Questionable punctuation question

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Amerigo

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Does the following work, or should 'clean' be in quotes. Perhaps a different way altogether?
He quickly dressed in a slightly too-small button-up shirt and a pair of clean? blue jeans and put on his sneakers.
 

ChaseJxyz

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What is it you're trying to communicate?

I used parenthesis in this sentence because I wanted those bits to be asides, also because I'm using a very casual style for the narrator:

The “meet-cute” at the bus station had whatever was the inverse of chemistry (gym class?) and they were almost late to meet the parole officer because she had to go clothes shopping, as what he had brought wasn’t suitable (even though he got exactly what she had asked for).
I also do this elsewhere in the story:
The producer(?) was telling him what to do, giving him advice on how to act, what the procedure for this was.
since the POV character for that scene doesn't know who that person was, they presumed she was a (reality tv) producer due to what was going on, and I wanted to communicate it that way instead of "The producer, or at least that's what they assumed she was, ..."

Oh yeah I use air quotes/scare quotes for meet-cute because that's what it was supposed to be, but it really wasn't, which is what the scare quotes imply (with the inverse of chemistry giving an explanation as to why). I use parenthesis, scare quotes, and italics to stress/imply different things. But in my main manuscript, I only use scare quotes and italics with the narrator because I want it to be More Formal. I DO use parenthesis in the footnotes, as one would normally use parenthesis in academic work, but that's because the (story's in-universe) author is intentionally writing the narrative like a normal narrative and the footnotes as more academic. They're two different voices, so the types of punctuation I use (and how) is different as part of that.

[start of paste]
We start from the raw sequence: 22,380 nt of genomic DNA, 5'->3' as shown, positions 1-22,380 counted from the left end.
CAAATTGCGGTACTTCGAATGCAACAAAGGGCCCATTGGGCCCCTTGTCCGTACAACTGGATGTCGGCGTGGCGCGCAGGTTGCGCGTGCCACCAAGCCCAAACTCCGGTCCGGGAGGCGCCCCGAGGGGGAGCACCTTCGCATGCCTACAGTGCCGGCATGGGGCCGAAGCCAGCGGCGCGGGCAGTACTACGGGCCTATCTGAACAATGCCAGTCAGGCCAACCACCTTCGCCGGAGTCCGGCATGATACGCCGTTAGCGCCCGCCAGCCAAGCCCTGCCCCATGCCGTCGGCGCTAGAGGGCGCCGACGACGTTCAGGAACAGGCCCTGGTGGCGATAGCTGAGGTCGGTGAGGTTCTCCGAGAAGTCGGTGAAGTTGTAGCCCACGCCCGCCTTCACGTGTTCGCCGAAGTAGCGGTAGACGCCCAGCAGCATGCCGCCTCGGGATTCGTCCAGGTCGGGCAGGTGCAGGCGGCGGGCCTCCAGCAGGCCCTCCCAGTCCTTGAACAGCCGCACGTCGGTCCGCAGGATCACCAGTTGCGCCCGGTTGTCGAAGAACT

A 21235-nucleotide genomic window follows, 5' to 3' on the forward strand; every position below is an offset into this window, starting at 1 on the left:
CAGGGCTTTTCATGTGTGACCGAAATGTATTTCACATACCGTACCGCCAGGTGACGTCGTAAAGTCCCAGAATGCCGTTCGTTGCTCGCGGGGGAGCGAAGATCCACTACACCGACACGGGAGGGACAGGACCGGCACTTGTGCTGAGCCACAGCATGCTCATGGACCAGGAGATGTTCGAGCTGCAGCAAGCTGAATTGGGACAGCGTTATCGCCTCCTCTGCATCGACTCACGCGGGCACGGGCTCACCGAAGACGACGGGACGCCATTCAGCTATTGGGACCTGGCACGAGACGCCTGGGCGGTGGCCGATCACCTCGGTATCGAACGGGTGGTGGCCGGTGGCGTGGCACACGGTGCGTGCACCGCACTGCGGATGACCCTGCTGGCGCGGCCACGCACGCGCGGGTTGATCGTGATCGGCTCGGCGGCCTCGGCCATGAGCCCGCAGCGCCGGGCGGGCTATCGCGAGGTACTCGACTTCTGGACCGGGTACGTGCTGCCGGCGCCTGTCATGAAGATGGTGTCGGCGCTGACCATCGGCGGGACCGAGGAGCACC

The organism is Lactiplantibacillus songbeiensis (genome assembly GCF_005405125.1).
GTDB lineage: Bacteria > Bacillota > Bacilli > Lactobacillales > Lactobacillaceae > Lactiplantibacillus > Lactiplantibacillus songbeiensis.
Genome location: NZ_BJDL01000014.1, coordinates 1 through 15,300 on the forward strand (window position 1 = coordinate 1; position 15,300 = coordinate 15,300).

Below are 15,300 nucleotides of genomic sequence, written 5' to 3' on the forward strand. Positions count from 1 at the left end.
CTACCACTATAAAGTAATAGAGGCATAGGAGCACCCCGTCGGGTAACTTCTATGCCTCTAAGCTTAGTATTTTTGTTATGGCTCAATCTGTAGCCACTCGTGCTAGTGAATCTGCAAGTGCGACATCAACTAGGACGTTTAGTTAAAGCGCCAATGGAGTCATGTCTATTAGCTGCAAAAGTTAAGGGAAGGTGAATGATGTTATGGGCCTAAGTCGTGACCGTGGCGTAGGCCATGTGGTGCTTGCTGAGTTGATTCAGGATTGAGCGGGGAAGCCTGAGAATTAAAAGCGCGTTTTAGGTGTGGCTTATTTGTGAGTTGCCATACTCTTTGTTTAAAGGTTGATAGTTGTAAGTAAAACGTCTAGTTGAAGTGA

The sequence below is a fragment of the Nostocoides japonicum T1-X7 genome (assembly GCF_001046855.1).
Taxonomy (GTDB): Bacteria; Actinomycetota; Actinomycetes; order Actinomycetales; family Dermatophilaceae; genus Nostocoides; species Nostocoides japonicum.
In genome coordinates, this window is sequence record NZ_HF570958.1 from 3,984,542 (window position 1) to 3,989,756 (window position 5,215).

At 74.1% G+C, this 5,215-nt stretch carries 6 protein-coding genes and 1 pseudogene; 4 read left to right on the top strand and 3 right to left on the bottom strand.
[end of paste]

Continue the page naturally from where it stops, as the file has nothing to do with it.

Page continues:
SO If your character thinks the jeans are clean, but really aren't (like they were sitting on the floor for a week but you've only worn them once since they've last been washed) then they're "clean" jeans. If you want it to come off like the NARRATOR themselves are asking the question if the jeans are clean, like if the narrator is very casual or this is first person, then you can do "and a pair of clean(?) blue jeans" or "a pair of (clean?) blue jeans."

The fun thing about writing is you can play around with the rules of grammar to communicate different stuff. You can use it to imply thoughts or intent without words, or you can intentionally introduce ambiguity (both thought-speech and thinking are italics for me, and there's a time or two where I want it to be unclear if the dialogue is the character's own thoughts or not, as they're not really sure, either).
 
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Izz

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Does the following work, or should 'clean' be in quotes. Perhaps a different way altogether?
Clean should be in quotes if you're trying to communicate that the jeans might not actually be clean.